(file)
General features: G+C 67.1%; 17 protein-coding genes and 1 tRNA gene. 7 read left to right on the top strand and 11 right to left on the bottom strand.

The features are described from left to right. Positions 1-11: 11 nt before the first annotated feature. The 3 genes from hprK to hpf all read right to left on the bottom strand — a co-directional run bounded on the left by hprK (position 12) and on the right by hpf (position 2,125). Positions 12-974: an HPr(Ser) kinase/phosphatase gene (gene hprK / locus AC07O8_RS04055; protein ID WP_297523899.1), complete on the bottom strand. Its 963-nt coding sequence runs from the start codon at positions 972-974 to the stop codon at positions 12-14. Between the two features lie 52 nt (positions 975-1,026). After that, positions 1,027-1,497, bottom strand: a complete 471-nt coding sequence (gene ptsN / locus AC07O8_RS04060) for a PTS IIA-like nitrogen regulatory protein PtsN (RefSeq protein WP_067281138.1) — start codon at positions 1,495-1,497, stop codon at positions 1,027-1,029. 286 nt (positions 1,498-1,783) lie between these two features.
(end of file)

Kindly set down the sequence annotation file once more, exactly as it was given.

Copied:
General features: G+C 67.1%; 17 protein-coding genes and 1 tRNA gene. 7 read left to right on the top strand and 11 right to left on the bottom strand.

The features are described from left to right. Positions 1-11: 11 nt before the first annotated feature. The 3 genes from hprK to hpf all read right to left on the bottom strand — a co-directional run bounded on the left by hprK (position 12) and on the right by hpf (position 2,125). Positions 12-974: an HPr(Ser) kinase/phosphatase gene (gene hprK / locus AC07O8_RS04055; protein ID WP_297523899.1), complete on the bottom strand. Its 963-nt coding sequence runs from the start codon at positions 972-974 to the stop codon at positions 12-14. Between the two features lie 52 nt (positions 975-1,026). After that, positions 1,027-1,497, bottom strand: a complete 471-nt coding sequence (gene ptsN / locus AC07O8_RS04060) for a PTS IIA-like nitrogen regulatory protein PtsN (RefSeq protein WP_067281138.1) — start codon at positions 1,495-1,497, stop codon at positions 1,027-1,029. 286 nt (positions 1,498-1,783) lie between these two features.